28,000-year-old prehistoric ‘tool’; may have been used as a sexual aid by its creators. The stone object is 20 cm long and 3 cm wide, located in the famous Hohle Fels Cave,Germany

March 20, 2024

According to academics, one of the earliest depictions of male sexuality ever discovered is a polished and carved phallus discovered in a German cave.

The 20 cm long by 3 cm wide stone artifact, which is thought to be roughly 28,000 years old, was discovered buried in the renowned Hohle Fels Cave in the Swabian Jura region, close to Ulm.

14 pieces of siltstone were used to put the ancient “tool” back together.

Because of its lifelike size, scientists speculate that its Ice Age creators may have used it as a sex aid.

It was occasionally employed for knapping flints as well as being a symbolic representation of male genitalia, according to Professor Nicholas Conard of the Early Prehistory and Quaternary Ecology department at Tübingen University.

He emphasizes, “There are some locations where it has some pretty characteristic scars from that.”

One of the earliest depictions of male sexuality ever discovered

There can be little debate about the object’s symbolic origins, according to researchers, because of its unusual design and the engraved rings that surround one end.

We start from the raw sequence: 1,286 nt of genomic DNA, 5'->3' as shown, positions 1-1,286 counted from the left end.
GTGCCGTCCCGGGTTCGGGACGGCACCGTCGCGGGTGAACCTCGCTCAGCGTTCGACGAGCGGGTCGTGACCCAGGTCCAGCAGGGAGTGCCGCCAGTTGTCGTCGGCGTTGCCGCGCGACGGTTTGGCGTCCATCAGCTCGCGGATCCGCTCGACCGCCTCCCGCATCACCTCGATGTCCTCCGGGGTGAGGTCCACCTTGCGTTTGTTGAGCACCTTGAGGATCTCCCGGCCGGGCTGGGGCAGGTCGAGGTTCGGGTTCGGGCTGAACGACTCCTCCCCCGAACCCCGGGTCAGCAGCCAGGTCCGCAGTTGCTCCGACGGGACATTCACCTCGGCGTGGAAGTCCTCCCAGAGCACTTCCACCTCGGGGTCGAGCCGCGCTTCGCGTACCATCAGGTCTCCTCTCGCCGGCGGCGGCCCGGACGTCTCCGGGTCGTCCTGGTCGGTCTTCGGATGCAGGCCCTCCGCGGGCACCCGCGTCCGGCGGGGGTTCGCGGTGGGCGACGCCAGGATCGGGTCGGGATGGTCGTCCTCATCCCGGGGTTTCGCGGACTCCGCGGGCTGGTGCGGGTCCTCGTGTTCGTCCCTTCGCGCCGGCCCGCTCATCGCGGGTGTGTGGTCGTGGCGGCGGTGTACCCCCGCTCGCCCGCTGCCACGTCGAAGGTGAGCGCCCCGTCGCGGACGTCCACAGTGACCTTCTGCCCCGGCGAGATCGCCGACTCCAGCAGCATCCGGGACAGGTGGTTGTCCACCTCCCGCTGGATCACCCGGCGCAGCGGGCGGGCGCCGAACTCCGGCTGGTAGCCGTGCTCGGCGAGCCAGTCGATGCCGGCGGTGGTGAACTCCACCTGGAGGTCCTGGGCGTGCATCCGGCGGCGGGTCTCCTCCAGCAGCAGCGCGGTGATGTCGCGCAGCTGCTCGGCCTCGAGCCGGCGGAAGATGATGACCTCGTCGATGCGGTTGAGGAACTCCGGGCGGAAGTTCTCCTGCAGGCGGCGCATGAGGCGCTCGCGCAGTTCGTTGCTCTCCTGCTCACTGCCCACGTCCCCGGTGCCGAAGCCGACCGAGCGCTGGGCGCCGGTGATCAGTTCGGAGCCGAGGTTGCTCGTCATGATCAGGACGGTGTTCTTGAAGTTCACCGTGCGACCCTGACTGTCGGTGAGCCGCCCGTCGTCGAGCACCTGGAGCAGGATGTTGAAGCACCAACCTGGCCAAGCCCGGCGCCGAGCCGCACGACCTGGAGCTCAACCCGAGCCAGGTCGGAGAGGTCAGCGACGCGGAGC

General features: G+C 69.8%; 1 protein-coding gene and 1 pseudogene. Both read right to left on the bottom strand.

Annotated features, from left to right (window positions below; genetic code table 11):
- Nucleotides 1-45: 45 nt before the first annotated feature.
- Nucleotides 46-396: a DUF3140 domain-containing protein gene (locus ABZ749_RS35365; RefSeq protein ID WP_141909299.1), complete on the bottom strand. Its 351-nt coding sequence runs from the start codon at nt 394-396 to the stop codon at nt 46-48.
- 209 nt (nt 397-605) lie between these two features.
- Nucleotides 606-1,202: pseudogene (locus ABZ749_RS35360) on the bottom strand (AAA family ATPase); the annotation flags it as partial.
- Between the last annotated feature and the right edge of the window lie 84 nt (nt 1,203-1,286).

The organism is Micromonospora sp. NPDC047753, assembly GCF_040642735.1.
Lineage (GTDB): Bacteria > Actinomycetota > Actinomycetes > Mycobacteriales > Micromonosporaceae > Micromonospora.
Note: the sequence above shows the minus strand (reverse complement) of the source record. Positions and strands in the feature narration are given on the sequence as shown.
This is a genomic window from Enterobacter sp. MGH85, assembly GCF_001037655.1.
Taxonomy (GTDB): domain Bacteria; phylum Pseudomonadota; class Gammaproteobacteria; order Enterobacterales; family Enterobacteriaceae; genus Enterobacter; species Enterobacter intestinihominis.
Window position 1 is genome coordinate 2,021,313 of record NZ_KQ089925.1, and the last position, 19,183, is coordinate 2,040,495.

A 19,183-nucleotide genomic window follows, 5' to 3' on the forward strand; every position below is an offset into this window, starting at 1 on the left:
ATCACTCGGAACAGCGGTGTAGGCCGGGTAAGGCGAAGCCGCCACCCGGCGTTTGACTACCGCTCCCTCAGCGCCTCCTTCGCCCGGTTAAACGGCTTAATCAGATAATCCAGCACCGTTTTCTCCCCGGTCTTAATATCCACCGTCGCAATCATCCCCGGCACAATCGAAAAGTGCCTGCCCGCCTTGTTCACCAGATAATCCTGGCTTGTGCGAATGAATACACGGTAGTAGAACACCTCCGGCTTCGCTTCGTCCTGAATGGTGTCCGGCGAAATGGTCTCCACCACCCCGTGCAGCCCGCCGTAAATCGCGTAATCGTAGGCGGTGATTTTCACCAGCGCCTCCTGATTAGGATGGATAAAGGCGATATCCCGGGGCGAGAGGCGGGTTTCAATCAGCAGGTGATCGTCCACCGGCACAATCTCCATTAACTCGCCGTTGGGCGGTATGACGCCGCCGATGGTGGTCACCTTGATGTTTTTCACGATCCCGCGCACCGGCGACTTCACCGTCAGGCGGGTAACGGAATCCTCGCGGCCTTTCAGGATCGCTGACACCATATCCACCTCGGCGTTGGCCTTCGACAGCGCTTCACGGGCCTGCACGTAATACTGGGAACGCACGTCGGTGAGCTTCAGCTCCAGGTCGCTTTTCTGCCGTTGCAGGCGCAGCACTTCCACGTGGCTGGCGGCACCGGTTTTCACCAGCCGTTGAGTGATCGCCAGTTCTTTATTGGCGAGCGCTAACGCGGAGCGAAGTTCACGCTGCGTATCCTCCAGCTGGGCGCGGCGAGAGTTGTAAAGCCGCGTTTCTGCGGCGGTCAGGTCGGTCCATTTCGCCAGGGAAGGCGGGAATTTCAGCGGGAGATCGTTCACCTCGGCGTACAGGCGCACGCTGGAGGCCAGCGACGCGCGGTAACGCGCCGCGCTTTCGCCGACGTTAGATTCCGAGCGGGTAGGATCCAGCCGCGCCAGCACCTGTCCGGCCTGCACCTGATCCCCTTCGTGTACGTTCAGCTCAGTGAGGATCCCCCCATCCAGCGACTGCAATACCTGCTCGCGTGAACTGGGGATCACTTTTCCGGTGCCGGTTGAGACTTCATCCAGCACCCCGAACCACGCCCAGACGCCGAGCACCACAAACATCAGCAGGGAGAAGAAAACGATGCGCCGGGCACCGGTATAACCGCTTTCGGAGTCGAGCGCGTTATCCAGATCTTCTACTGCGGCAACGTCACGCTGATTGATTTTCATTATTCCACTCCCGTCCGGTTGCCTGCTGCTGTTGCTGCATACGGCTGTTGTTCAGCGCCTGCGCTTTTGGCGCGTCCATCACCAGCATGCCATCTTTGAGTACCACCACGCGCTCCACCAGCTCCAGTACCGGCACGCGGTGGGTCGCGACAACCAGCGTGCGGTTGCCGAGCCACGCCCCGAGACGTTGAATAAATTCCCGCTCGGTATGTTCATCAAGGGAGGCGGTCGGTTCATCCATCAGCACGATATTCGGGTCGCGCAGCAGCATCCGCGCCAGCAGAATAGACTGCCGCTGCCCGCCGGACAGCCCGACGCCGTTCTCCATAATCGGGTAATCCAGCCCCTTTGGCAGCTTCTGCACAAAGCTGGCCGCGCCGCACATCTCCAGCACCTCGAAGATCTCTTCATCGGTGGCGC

It is extremely polished and easily recognizable, according to Professor Conard.

The phallus’ 13 broken pieces were previously stored by the Tübingen team working at Hohle Fels, but it wasn’t until the discovery of a 14th component last year that the team was finally able to put the “jigsaw” back together.

The various stone pieces were all found in a well-dated ash layer in the cave complex linked to current human activity (not their pre-historic “cousins”, the Neanderthals).

One of the most amazing excavation sites in central Europe is this one. Thousands of Upper Palaeolithic artifacts have been found at Hohle Fels, which is located in the Ach River Valley and is more than 500 meters above sea level.

Some of them have been genuinely stunning in their intricacy and detail, like a 30,000-year-old mammoth-ivory bird figurine. It is said to be among the oldest examples of a bird in the historical record.

One of the earliest depictions of male sexuality ever discovered

Some slightly older stone artifacts that are plainly phallic emblems are known to science; of special note are those from France and Morocco. Yet, it is quite difficult to find any depictions of male genitalia from this historical period.

Male representations are quite uncommon, according to Professor Conard. “Female images with highly accentuated sexual features are fairly well documented at several sites,” he said.

According to the most recent research, the Swabian Jura in southwest Germany was one of the key areas for cultural innovation after modern humans first arrived in Europe approximately 40,000 years ago.